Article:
FT is giving away its content and selling its context

Mitch Ratcliffe notes that the Financial Times has made much of its subscription-only content available free to users of Yahoo and MSNBC. The FT is arguably one of the few global print brands that should be able to charge for its content.

Mitch wonders whether the message is that the future belongs to syndication, rather than subscriptions. The problem, as Mitch concedes, that the revenues from syndication would maybe cover the cost of a single reporter.

This story may also demonstrate the value of context. Is FT content presented in an FT-only context worth more than FT content presented in a Yahoo context?

Is charging for content a sign of maturity or senility?

Print publishers are clearly moving once again in the direction of charging for content. More publishers are willing to stand up and say that content should no longer be free. And ome publishers are taking the half-assed measure of charging for “premium” content or archives.

Not everyone is drinking the Kool-Aid. Plenty of publishers still stand by free content and free archives. Knight-Ridder is making money with free news. The San Francisco Chronicle still doesn’t charge for archives. As the online advertising market picks up and the paid content market stagnates, these companies are going to put some space between themselves and those who want to charge for news. I’ll have more to say soon about why charging for archives is dead wrong.

Peter Krasilovsky of Borrell Associates make the point that the Internet is a disruptive technology. He’s right, and every publisher who has read Clay Christensen’s The Innovator’s Dilemma knows it. Christensen tells us that disruptive technologies are about more than cost reduction.

Disruptors have entirely new cost structures. Online publishers have no unions; no capital tied up in real estate, vehicles, and printing presses; no demands from shareholders for 25% profit margins; and no per-reader delivery costs.

Disruptors don’t simply take market share. They create new markets. You can’t defeat a disruptor by bundling print with online, bring your print advertisers to the net, or using the Internet to serve your existing readers. The Net fragments and aggregates markets. Metro dailies are not only competing with national publishers, but with community and neighborhood micropublishers.

Disruptors change the way we think about the relationship between price and performance. Publishers may think that you get what you pay for with a free Weblog. But the time spent reading blogs comes out of somebody’s readership. Why are we seeing more publishers charging just as blogging becomes both a threat and an opportunity?

Christensen advises that companies under attack from disruptors have two options: create your own disruptor or buy one.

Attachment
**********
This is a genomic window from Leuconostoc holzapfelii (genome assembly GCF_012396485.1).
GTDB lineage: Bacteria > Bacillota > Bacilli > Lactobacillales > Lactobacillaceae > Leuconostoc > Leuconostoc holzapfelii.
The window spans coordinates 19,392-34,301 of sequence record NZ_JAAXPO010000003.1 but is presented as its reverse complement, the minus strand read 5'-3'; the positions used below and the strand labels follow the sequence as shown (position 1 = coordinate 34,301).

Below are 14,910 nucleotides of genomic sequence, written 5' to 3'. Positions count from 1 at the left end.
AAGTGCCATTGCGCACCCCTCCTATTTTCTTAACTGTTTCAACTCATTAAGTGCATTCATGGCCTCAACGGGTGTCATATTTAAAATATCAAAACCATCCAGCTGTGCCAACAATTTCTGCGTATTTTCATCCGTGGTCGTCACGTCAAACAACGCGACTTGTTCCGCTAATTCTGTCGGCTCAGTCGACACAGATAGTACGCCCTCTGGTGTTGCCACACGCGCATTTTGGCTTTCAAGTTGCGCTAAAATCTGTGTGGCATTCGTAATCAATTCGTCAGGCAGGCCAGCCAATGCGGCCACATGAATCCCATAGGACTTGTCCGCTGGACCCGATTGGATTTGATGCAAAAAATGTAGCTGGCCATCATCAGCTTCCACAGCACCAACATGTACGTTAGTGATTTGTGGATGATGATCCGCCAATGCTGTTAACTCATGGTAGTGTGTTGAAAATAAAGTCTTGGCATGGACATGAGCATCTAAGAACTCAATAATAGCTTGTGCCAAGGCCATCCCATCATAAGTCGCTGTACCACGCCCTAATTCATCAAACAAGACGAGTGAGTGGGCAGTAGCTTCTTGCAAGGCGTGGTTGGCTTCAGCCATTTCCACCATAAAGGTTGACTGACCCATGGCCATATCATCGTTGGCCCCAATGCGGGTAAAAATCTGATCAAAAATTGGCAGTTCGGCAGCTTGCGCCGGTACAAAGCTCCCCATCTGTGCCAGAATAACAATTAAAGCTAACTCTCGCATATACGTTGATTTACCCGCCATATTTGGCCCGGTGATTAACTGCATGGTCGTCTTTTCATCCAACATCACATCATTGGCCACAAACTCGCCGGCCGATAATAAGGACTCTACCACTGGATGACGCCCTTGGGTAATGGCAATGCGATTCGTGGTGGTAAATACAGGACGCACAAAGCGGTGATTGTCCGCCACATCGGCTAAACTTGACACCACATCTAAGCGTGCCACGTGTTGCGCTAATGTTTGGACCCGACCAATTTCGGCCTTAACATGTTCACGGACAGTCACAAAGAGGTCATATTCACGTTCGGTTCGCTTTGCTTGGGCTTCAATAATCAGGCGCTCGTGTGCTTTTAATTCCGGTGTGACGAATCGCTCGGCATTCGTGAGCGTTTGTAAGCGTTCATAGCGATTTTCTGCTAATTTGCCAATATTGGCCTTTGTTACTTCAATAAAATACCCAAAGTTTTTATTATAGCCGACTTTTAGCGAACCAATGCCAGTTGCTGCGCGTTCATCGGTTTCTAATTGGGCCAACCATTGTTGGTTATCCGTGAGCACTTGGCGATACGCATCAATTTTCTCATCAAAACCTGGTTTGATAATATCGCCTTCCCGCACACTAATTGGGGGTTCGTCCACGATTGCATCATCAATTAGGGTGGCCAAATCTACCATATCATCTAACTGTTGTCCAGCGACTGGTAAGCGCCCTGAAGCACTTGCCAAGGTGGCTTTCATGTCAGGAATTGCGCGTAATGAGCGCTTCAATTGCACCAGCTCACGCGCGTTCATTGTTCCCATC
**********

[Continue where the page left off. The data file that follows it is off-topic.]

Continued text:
But whatever you do, don’t try to compete by using your core business as a base of operations. That’s a losing strategy, and that’s what’s behind the renewed drive to charge for content online.

Slate's making money

Slate took in more money than it spent last quarter. That doesn’t mean they’ve paid back the $20 million that Microsoft invested in them or justified all the free promotion that MSN gave them, but it’s great news for a number of reasons.

  • It’s remarkable that they did it in the very slow first quarter of the year. That bodes well for them as the online ad market warms up.
  • Microsoft is a lot less likely to pull the plug at some point now that they’re not losing more money every day they operate.
  • They did it by producing thoughtful content.
  • It gives us some hope that Salon will be able to make it past their current difficulties.
  • This should give some encouragement to those who believe that we’ll all be better off if Web content is free.

Congratulations, Slate!

Are WSJ Online subscriptions peaking?

According to Dow Jones, subscriptions to the Wall Street Journal Online increased 5.5% to 675,000 in the last year.

While this is a pretty good rate for a financial site in the midst of a recession, it is certainly slower than the forecast growth in online content and services in general, or perhaps even the potential growth in online advertising this year.

The Journal seems to be seeking new revenue with special editions of the site. We can probably expect them to be more creative an aggressive about generating revenue in 2003.

The browser of tomorrow will be…a browser

In observance tenth anniversary of Mosaic, I got an email from a reporter asking me what I thought about the future of the browser. It got me thinking.

Why can’t the browser just be a browser?

We’re still paying for Netscape’s hubris and poor strategy, long after the company ceased to exist for all practical purposes. They tried to replace the entire operating system with a browser, and their browser still contains too much stuff. There was a while there when Netscape employees actually weren’t allowed to use the word “browser”.